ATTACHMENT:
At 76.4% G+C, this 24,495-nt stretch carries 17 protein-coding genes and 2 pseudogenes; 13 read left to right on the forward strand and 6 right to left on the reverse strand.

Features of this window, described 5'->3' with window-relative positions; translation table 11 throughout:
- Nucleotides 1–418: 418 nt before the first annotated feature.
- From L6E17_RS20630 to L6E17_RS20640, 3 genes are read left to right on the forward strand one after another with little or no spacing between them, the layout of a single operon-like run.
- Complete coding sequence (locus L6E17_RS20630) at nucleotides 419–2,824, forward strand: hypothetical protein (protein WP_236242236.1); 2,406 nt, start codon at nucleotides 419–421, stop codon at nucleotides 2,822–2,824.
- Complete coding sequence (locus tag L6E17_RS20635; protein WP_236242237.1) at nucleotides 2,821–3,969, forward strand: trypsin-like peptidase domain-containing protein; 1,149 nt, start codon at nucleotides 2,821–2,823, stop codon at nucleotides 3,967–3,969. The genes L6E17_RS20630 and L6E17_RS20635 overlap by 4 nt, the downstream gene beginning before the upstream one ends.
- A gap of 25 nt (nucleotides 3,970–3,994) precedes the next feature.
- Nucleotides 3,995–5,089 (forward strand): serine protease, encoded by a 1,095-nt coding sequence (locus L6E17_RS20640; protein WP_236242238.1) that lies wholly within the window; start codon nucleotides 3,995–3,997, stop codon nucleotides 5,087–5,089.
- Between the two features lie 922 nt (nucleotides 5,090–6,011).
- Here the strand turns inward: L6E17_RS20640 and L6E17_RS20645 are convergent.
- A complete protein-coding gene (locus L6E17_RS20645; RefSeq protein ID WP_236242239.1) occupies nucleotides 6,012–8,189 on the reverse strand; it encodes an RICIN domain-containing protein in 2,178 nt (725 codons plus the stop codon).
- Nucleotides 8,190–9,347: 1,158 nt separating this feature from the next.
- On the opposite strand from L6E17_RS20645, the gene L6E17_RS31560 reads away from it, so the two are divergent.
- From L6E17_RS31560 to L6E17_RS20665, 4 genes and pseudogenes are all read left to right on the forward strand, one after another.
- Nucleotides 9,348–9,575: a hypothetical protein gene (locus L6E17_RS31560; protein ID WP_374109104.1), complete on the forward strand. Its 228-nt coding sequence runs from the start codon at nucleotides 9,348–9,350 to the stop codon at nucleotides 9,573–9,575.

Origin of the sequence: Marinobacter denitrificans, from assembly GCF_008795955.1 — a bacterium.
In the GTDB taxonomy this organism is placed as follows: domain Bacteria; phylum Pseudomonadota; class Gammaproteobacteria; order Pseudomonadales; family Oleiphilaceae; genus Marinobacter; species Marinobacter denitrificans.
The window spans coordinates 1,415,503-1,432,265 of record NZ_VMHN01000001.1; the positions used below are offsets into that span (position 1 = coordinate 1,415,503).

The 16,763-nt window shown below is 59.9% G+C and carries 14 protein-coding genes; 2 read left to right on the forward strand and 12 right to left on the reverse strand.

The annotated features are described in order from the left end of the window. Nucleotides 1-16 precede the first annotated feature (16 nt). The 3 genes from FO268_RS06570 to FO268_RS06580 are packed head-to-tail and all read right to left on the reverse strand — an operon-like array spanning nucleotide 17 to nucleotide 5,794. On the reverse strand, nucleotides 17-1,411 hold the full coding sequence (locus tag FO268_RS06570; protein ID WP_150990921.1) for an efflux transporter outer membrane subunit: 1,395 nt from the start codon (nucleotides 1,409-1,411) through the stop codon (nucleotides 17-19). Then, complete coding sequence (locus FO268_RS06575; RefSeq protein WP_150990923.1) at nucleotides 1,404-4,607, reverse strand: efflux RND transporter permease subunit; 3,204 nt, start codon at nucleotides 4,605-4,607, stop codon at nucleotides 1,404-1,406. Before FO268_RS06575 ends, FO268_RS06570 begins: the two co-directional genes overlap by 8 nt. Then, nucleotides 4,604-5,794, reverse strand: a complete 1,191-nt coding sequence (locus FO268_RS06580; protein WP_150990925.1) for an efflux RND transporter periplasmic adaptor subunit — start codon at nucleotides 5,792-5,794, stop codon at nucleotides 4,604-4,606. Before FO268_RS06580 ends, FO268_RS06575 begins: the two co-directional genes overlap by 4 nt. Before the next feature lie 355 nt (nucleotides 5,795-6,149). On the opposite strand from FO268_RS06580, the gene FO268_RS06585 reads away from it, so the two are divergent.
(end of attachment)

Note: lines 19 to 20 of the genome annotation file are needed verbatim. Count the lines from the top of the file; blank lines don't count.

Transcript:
The 16,763-nt window shown below is 59.9% G+C and carries 14 protein-coding genes; 2 read left to right on the forward strand and 12 right to left on the reverse strand.

The annotated features are described in order from the left end of the window. Nucleotides 1-16 precede the first annotated feature (16 nt). The 3 genes from FO268_RS06570 to FO268_RS06580 are packed head-to-tail and all read right to left on the reverse strand — an operon-like array spanning nucleotide 17 to nucleotide 5,794. On the reverse strand, nucleotides 17-1,411 hold the full coding sequence (locus tag FO268_RS06570; protein ID WP_150990921.1) for an efflux transporter outer membrane subunit: 1,395 nt from the start codon (nucleotides 1,409-1,411) through the stop codon (nucleotides 17-19). Then, complete coding sequence (locus FO268_RS06575; RefSeq protein WP_150990923.1) at nucleotides 1,404-4,607, reverse strand: efflux RND transporter permease subunit; 3,204 nt, start codon at nucleotides 4,605-4,607, stop codon at nucleotides 1,404-1,406. Before FO268_RS06575 ends, FO268_RS06570 begins: the two co-directional genes overlap by 8 nt. Then, nucleotides 4,604-5,794, reverse strand: a complete 1,191-nt coding sequence (locus FO268_RS06580; protein WP_150990925.1) for an efflux RND transporter periplasmic adaptor subunit — start codon at nucleotides 5,792-5,794, stop codon at nucleotides 4,604-4,606. Before FO268_RS06580 ends, FO268_RS06575 begins: the two co-directional genes overlap by 4 nt. Before the next feature lie 355 nt (nucleotides 5,795-6,149). On the opposite strand from FO268_RS06580, the gene FO268_RS06585 reads away from it, so the two are divergent.